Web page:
During the last year, there was a chap, homeless, sitting in the arcade next to Aldi and the other shops. Every time I passed from there he always greeted me with his drunken and gravelly voice: “all right mate?” “fine mate thanks, you?” “I’m good mate”. And as I was leaving, loaded with groceries: “see you soon mate” “you too mate” “look after yourself” “and you mate”. I didn’t even know his name. He was a man chewed and spat out by life, probably an alcoholic, if not also on heroin, full of tattos, wasted. But always courteous. Many times I thought of giving him something, but the always warn you against giving money, in case it is spent on drugs or alcohol (he always clutched a can of Carlsberg Special Brew).
Sometimes I thought of asking him if wanted me to buy him something from the bakery, something to eat in any case. I always had a feeling of guilt, because our society-this supposedly developed society with its sense of superiority-leaves such people of the margins rot on the pavement. I have a reasonable job, paid relatively well, a comfortable and safe life, and he sleeps rough. I never took that extra step though, to ask him if he wanted anything, to go beyond the initial and formulaic “hello mate”. Perhaps because my own financial and social conditions make me insecure too, just like so many of my social class. Perhaps I was feeling too apprehensive to open up with someone with whom I had potentially very little in common.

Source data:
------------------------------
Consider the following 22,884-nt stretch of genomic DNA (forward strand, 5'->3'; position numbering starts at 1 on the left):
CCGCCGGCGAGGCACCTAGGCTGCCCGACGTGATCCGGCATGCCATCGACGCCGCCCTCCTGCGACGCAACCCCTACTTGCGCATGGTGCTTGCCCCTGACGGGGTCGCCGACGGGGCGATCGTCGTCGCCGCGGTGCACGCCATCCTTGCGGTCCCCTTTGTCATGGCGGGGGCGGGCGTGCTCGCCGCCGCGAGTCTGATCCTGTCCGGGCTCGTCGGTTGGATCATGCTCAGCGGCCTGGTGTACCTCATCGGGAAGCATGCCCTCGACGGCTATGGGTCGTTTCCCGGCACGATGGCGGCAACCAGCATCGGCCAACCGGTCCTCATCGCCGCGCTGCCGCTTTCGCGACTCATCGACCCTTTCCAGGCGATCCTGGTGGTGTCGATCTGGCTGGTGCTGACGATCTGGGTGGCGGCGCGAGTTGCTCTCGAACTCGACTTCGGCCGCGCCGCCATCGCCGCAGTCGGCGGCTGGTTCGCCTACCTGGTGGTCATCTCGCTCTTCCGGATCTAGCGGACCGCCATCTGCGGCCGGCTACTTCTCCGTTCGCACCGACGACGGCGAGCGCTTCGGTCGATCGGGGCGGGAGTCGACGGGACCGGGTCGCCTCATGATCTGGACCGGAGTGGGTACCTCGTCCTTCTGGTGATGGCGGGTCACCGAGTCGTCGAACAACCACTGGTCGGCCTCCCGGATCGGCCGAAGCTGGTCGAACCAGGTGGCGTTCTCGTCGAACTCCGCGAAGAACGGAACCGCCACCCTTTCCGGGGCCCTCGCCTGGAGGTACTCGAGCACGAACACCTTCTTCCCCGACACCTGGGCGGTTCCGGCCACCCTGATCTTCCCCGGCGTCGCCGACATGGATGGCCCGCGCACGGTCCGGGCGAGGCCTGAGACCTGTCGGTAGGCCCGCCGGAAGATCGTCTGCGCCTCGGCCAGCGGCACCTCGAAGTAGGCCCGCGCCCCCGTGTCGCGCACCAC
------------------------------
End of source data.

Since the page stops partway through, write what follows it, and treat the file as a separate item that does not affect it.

Last Monday, when it was a freezing -6 the night before, he was found dead behind the church (oh the irony). This passed largely unnoticed, apart from some comments on my area’s Facebook page. In the mean time, we’re all busy spending like mad, buying toys, books and food as if the apocalypse is looming. It’s fucking unfair.
The photo was taken with my old Zenit EM on black and white film.